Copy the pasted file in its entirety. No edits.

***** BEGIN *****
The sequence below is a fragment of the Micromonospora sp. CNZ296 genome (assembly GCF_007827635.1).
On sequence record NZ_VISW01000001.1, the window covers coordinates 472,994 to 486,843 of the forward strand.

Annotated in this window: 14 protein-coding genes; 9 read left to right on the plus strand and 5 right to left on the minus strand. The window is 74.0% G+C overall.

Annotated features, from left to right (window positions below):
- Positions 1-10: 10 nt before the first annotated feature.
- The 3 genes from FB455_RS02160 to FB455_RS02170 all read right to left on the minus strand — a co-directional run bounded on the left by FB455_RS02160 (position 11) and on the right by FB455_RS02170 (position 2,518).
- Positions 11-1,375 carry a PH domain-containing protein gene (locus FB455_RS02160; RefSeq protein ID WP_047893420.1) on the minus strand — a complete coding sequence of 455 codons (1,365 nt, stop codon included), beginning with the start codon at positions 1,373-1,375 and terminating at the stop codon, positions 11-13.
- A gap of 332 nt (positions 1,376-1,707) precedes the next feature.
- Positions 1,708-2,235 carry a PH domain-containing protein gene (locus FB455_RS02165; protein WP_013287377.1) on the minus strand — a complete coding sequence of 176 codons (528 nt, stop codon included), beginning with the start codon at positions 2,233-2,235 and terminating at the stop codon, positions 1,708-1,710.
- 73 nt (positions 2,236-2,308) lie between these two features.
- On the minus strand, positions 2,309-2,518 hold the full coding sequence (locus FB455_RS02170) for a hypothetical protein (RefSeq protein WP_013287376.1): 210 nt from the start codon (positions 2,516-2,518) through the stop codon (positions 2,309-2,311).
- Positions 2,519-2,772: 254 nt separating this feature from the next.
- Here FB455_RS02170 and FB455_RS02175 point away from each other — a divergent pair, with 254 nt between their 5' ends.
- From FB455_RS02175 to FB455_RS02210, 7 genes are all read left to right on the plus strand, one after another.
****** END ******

The sequence below is a fragment of the Micromonospora sp. CNZ296 genome (assembly GCF_007827635.1).
On sequence record NZ_VISW01000001.1, the window covers coordinates 472,994 to 486,843 of the forward strand.

Annotated in this window: 14 protein-coding genes; 9 read left to right on the plus strand and 5 right to left on the minus strand. The window is 74.0% G+C overall.

Annotated features, from left to right (window positions below):
- Positions 1-10: 10 nt before the first annotated feature.
- The 3 genes from FB455_RS02160 to FB455_RS02170 all read right to left on the minus strand — a co-directional run bounded on the left by FB455_RS02160 (position 11) and on the right by FB455_RS02170 (position 2,518).
- Positions 11-1,375 carry a PH domain-containing protein gene (locus FB455_RS02160; RefSeq protein ID WP_047893420.1) on the minus strand — a complete coding sequence of 455 codons (1,365 nt, stop codon included), beginning with the start codon at positions 1,373-1,375 and terminating at the stop codon, positions 11-13.
- A gap of 332 nt (positions 1,376-1,707) precedes the next feature.
- Positions 1,708-2,235 carry a PH domain-containing protein gene (locus FB455_RS02165; protein WP_013287377.1) on the minus strand — a complete coding sequence of 176 codons (528 nt, stop codon included), beginning with the start codon at positions 2,233-2,235 and terminating at the stop codon, positions 1,708-1,710.
- 73 nt (positions 2,236-2,308) lie between these two features.
- On the minus strand, positions 2,309-2,518 hold the full coding sequence (locus FB455_RS02170) for a hypothetical protein (RefSeq protein WP_013287376.1): 210 nt from the start codon (positions 2,516-2,518) through the stop codon (positions 2,309-2,311).
- Positions 2,519-2,772: 254 nt separating this feature from the next.
- Here FB455_RS02170 and FB455_RS02175 point away from each other — a divergent pair, with 254 nt between their 5' ends.
- From FB455_RS02175 to FB455_RS02210, 7 genes are all read left to right on the plus strand, one after another.